COVID-19 relief funds now available for international students

The University of Iowa has received over $22 million to distribute to students who demonstrate exceptional financial need in the 2021-2022 Higher Education Emergency Relief Fund funding round. This round also makes international, DACA, undocumented, and non-citizen students eligible.

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Gabby Drees

The University of Iowa Office of Student Financial Aid is seen at the Old Capitol Mall on Thursday, Oct. 14, 2021. (Gabby Drees/The Daily Iowan)

Kate Perez, News Reporter


The University of Iowa received its highest sum of Higher Education Emergency Relief Fund funding than previous years to distribute to students with exceptional financial need.

Previous rounds of this relief funding was only available U.S. Citizens. This round, funds will be available for international students, Differed Action for Childhood Arrival recipients, undocumented students, and other non-U.S. citizens.

From the first two rounds of the funding, the UI received the same amount, but for the third round it received significantly more, Cindy Seyfer, assistant provost and director of student financial aid wrote in an email to The Daily Iowan.

“During the earlier two funding rounds, the University of Iowa received $8,085,677 each time for student support,” wrote Seyfer. “For the 2021-2022 funding round, the university was given $22,421,229 to assist students with exceptional financial need.”

The funding was established by the CARES act passed by Congress in March 2020 to provide economic relief during the pandemic.

RELATED:  Coronavirus relief grant applications open to students through end of March

Eligibility for the funds for U.S. citizens and FAFSA eligible non-citizens includes:

  • Having a valid 2021-2022 Free Application for Federal Student Aid
  • Being enrolled in fall 2021 classes
  • Students cannot have scholarships, grants, and/or fellowships that meet their 2021-2022 cost of attendance
  • Undergraduate students must have an Expected Family Contribution of $20,000 or less
  • Graduate and professional students must have an Expected Family Contribution of $5,846 or less and do not have a research or teaching assistantship of quarter-time or more
  • Students’ Expected Family Contributions must not be greater than their estimated cost of attendance

Students need to apply and explain their financial circumstances in MyUI by Nov. 5, Seyfer wrote.

Emails will be sent out to these students who cannot file the FAFSA in early October from the International Students and Scholars office, the Center for Diversity of Enrichment and the Dean of Students Care and Assistance team, Seyfer wrote.

Russell Ganim, associate provost and dean of international programs at the UI, said he thinks the awards could significantly help international students.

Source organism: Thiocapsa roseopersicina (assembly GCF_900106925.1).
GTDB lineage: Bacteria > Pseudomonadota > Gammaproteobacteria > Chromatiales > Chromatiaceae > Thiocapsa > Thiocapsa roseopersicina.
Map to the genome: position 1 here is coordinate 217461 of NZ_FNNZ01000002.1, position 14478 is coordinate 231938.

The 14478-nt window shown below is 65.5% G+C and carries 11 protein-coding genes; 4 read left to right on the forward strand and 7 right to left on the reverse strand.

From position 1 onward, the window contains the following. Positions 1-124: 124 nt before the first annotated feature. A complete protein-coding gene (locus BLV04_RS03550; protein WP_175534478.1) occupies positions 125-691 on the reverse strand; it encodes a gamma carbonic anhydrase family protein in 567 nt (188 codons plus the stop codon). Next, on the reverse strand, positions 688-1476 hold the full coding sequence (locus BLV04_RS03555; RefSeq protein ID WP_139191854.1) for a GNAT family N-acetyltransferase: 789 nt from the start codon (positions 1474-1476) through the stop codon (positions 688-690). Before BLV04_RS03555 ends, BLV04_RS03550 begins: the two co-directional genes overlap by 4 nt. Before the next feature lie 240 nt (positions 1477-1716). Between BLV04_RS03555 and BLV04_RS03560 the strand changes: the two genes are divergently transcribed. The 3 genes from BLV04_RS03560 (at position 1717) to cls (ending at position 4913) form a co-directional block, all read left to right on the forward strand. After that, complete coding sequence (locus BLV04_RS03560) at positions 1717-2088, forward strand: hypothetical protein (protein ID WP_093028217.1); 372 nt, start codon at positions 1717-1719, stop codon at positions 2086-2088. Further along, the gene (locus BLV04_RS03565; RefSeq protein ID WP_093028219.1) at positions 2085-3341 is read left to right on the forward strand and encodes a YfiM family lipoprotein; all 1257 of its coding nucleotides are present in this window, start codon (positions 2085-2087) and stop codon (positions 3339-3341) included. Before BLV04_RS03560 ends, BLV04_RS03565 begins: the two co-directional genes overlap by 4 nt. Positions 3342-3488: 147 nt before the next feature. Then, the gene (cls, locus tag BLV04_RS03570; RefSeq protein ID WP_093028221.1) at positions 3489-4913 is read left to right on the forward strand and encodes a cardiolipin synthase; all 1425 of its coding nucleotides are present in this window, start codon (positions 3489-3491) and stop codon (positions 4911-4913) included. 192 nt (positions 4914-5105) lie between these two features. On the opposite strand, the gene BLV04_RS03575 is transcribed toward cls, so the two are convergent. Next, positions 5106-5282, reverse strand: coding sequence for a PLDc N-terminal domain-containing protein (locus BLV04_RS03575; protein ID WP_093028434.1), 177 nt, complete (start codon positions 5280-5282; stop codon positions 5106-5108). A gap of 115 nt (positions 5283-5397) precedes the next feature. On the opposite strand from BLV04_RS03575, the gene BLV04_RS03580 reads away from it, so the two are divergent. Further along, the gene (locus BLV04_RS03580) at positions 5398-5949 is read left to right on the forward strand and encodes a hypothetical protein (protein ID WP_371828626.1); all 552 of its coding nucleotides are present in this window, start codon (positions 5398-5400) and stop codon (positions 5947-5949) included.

“Many international students and their families have endured great hardship due to the pandemic,” Ganim said. “There’s been an economic downturn in many parts of the world due to COVID and that’s affected our international students.”

Foreign currency rates have fluctuated because of COVID-19, Ganim noted, leading to disadvantages for international students in certain countries.

“The price of everything is more expensive because the currency of their home countries has declined or the value of their currency in their home countries has declined due to COVID-19,” Ganim said.

The eligibility changes are welcome news to the UI International Programs, Ganim said.

“We’re going to do everything we can to publicize the availability of funds, and we certainly hope that international students take advantage of this opportunity,” he said.

Currently, the UI is using a tiered approach for the awarding, with the largest award amounts given to students with the lowest Expected Family Contributions, Seyfer wrote. Priority had to be given to domestic students who demonstrate exceptional financial need per federal guidance.

“Awards totaling $11,508,500 were given to 9,277 students,” Seyfer wrote. “Of this number, 78 percent were undergraduate and 22 percent were graduate and professional students. The average HEERF grant amount was $1240.”

Students who receive the award can choose whether they want to put the money toward their U-bill directly or have it refunded into a bank account of their choice. Sixteen percent of students chose to put the awards toward their U-Bill, Seyfer wrote.

Jay Page, a first-year student, said one of the first things they did when they received the award was restock on groceries. They have been working to have enough money for necessities, they said.

“This $1500 that just instantly got dropped in was a significant boost that allowed me to have a bit of leeway,” Page said. “When I first started my job I was working 20 hours a week just to make sure I have that comfort and safety of ‘I have money, I can afford to do certain things.’”

The award has given them safety and took them out of the “dangerous territory” they felt they were in, Page said.

“Being able to have this noticeable cushion is comforting. I know that with this money, I’m not going to go without for at least some time,” Page said. “Now I don’t need to work that amount of hours just so that I can afford groceries. I’m able to have time for myself and for school.”

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